You’ve doubtless heard of the Gartner hype cycle that describes how technologies and strategies rise swiftly to a “peak of expectations,” and then precipitously slide into a “trough of disillusionment” before attaining a “plateau of productivity.”
But as something is rising, one rarely thinks of the looming trough. For a thought leader, it can be embarrassing when the slide begins, especially if he or she has not prepared for it.
Case in point: Grit.
Back in 2007, Angela Duckworth (and several co-authors) published a scientific article, “Grit: Perseverance and Passion for Long-Term Goals,” claiming that passion and perseverance – what Duckworth called grit – were the most critical predictors of success in any endeavor. And in 2009, in the Journal of Personality Assessment, Duckworth announced that she could measure grit, objectively, on a scale, and so, using her scale, could anyone else.
Like most scientific articles, this one gained only moderate attention until Duckworth a) won a MacArthur genius grant in 2013, b) followed that with a TED talk (now closing in on 9 million views), and c) in 2014 was advanced seven figures by Scribner to write a book on the topic, which came out this May.
Over the last year, the notion of grit as the sine qua non for success has become accepted wisdom, a truth so obvious we all wonder why we didn’t think of it first.
Naturally, publications clamored for Duckworth. In a February 2014 interview in strategy+business, she advised companies to examine resumes “for evidence” that job applicants have “been gritty.” This past April, in a New York Times interview, Duckworth boasted: “My lab has found that this measure [grit] beats the pants off I.Q., SAT scores, physical fitness and a bazillion other measures to help us know in advance which individuals will be successful in some situations.”
A bazillion is a lot.
But talk about smart, effective thought leadership marketing! TED talks. Books. The Times. Talk about an easy-peasy solution to . . . well, to everything!
But hold on. Last month, another scientific paper came out, and this one got a lot of attention, fast. “Much Ado About Grit,” by authors at the Iowa State University Department of Psychology, and the University of Alabama School of Management, argued that Duckworth’s data was “misleading;” the impact of grit was “exaggerated,” and not only is grit nearly identical to conscientiousness (which, says one of the paper’s authors, psychologists have known about “for decades,” and therefore it “doesn’t tell us anything we don’t already know”), but conscientiousness “is not something that’s necessarily open to change, especially in adults, whereas Duckworth . . . suggests that grit is.”
In other words, grit may not be a solution to anything.
Duckworth, honorably, is not digging in to defend her position. (She is, after all, a scientist.) She confesses she somewhat misstated her outcomes (not intentionally); she doesn’t disagree with the new article’s characterization of the measurable relationship between grit and success as “modest,” and allows that she now thinks of grit as a “member of the conscientiousness family.” She is revising her grit scale, but still thinks it can be predictive of success.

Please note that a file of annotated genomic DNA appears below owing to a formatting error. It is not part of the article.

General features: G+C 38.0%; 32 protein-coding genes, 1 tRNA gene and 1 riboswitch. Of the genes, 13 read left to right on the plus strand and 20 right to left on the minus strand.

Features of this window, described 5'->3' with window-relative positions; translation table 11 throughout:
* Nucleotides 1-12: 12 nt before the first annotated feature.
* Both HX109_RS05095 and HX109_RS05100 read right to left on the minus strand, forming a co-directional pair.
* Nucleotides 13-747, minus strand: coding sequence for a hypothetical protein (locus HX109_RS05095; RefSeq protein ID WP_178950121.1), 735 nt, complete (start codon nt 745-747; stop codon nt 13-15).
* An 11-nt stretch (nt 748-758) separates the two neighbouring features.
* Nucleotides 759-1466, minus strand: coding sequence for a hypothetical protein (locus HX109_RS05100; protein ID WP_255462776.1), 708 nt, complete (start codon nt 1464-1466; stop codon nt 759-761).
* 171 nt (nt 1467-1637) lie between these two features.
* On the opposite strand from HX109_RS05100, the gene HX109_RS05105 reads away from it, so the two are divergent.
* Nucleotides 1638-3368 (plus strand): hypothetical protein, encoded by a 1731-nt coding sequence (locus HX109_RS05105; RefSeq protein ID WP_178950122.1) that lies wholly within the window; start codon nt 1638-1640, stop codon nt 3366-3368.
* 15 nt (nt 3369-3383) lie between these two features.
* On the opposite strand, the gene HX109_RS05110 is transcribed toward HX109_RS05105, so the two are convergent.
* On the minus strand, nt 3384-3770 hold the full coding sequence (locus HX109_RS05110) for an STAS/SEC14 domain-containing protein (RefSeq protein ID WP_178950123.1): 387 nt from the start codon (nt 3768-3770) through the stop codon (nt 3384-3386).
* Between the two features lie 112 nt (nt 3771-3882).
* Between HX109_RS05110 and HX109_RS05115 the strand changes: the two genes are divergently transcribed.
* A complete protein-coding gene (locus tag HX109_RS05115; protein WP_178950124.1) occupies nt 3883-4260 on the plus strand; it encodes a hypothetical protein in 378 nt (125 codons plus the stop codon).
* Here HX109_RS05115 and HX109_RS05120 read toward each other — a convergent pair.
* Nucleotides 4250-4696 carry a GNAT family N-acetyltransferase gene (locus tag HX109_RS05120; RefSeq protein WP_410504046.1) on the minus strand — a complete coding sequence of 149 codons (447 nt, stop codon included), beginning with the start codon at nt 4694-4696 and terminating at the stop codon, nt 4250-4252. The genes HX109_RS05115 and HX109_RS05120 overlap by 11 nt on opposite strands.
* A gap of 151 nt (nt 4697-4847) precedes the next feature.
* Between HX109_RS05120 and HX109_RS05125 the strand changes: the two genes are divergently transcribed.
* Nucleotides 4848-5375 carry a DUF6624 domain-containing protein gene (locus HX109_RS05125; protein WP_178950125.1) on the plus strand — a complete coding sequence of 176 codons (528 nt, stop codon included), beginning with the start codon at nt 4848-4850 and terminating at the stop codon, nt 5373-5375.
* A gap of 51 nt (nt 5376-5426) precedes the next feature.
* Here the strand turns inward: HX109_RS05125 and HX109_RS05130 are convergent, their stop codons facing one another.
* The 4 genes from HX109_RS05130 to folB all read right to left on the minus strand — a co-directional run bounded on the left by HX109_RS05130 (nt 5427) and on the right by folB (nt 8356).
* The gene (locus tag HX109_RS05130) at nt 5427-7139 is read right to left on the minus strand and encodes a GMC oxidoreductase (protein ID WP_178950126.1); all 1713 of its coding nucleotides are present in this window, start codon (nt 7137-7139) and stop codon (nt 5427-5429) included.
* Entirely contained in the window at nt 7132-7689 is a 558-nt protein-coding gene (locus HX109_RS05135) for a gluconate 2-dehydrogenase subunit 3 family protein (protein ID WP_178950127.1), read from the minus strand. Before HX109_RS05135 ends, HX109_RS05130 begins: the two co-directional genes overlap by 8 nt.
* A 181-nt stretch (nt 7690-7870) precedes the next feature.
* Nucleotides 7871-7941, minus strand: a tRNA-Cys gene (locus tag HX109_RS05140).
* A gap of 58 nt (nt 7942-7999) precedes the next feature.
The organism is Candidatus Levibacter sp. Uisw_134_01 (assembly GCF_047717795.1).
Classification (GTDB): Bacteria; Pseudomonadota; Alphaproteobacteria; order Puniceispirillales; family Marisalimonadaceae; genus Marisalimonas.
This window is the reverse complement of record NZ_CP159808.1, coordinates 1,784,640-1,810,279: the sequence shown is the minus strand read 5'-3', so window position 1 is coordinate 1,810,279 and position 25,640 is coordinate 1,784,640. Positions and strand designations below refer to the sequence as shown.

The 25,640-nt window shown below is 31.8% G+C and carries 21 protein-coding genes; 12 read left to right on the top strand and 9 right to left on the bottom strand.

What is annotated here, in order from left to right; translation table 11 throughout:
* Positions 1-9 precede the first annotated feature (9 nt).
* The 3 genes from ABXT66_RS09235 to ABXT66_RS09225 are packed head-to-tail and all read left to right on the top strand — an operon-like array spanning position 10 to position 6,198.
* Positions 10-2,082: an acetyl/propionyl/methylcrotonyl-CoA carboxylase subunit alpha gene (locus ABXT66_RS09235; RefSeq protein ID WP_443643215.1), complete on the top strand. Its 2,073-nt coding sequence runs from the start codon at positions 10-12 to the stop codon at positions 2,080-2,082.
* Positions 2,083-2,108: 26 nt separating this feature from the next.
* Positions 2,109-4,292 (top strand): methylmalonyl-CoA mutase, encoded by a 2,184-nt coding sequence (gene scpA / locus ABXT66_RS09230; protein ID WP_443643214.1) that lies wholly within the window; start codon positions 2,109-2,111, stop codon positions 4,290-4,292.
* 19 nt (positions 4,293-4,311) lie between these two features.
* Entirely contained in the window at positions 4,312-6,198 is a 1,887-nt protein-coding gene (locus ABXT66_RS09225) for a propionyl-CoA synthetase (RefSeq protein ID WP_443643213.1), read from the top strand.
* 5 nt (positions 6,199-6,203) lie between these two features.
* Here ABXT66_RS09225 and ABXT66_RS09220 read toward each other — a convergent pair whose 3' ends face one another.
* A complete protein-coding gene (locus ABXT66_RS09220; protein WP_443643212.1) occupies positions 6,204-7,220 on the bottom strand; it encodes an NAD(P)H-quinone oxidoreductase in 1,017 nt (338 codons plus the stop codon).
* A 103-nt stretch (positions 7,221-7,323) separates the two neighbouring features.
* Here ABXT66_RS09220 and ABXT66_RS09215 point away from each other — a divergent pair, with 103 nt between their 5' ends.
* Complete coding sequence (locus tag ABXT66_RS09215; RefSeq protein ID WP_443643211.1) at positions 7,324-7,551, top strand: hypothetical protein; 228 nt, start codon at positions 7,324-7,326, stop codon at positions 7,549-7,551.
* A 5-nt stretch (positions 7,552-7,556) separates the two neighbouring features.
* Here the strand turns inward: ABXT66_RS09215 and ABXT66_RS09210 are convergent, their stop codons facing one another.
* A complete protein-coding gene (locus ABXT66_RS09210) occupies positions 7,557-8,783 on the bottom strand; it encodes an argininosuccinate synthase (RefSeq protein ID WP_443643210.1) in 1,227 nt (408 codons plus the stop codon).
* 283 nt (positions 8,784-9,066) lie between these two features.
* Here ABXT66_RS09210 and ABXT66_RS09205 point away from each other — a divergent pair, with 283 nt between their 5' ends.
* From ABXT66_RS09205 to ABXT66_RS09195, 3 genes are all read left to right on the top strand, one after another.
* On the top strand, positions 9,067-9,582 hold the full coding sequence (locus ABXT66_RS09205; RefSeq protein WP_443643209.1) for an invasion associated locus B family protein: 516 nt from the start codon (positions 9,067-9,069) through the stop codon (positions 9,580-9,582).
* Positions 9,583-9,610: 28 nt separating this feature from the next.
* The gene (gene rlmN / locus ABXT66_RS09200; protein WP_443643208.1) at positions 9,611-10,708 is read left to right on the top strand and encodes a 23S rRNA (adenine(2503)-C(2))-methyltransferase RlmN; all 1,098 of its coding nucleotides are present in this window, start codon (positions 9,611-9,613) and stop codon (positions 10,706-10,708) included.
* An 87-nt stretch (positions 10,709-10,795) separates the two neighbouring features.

Is this awkward for Duckworth? I imagine, a bit. But this is how science works. One proposes something; someone else points out flaws; flaws are fixed, or not. Hopefully, something new, a synthesis, emerges.
This is not, however, how thought leadership generally works.
In thought leadership, solutions often are presented as the one and only. All innovation needs to be disruptive, or why bother? The future of education obviously is Massively Open Online Courses (MOOCs), and if you don’t develop an Internet of Things business strategy tomorrow, you might as well hang up an “Out of Business” sign.
Now all these things may be somewhat true, but it’s unlikely that any of them are totally true. And while thought leaders should be passionate about their ideas, this is the reason why the Bloom Group insists (sometimes tediously) upon a section devoted to “key barriers and how to overcome them” when we help firms craft compelling content.
That section serves two functions. One, it addresses reality: Implementing a solution in the real world is never simple. If it was, everyone would have done it already. And two, paying attention to barriers reminds thought leaders that their solutions are never the only possible ones. Ideas, like people, are competitive. Useful ideas tend to emerge over time through synthesis.
By acknowledging these truths, and incorporating them in their writing, thought leaders can ensure that their trough of disillusionment will not be quite so deep, and therefore may speed their ideas’ journey toward the happy plateau of productivity.
And just maybe still get a seven-figure advance from Scribner’s.